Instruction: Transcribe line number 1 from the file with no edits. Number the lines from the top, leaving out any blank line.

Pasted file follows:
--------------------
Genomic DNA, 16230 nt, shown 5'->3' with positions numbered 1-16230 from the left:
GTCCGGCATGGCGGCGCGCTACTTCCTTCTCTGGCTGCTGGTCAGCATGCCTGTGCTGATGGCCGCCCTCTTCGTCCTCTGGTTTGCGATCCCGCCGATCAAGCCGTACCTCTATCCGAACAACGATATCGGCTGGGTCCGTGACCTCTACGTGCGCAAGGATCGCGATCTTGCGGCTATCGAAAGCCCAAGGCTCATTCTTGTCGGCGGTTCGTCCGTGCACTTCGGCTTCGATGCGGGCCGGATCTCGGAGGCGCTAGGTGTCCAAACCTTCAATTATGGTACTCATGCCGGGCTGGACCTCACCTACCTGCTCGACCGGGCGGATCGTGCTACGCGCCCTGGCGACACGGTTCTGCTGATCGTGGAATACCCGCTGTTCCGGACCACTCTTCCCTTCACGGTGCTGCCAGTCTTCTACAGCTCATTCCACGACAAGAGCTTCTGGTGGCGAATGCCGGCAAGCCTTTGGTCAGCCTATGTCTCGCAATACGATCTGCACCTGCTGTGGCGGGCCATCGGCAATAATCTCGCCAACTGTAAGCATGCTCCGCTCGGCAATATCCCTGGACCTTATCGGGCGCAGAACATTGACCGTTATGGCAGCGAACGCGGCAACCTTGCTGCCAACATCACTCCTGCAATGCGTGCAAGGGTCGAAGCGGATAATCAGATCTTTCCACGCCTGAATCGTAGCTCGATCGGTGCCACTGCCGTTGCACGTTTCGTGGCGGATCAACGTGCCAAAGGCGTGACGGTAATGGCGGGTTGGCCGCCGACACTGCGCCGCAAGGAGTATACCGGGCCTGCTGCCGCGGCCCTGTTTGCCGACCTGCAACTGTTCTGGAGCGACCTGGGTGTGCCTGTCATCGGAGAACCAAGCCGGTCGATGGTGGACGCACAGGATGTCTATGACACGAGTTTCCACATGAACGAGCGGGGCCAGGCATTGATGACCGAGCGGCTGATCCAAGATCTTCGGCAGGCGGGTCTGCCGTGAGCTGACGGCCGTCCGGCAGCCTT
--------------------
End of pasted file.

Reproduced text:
Genomic DNA, 16230 nt, shown 5'->3' with positions numbered 1-16230 from the left: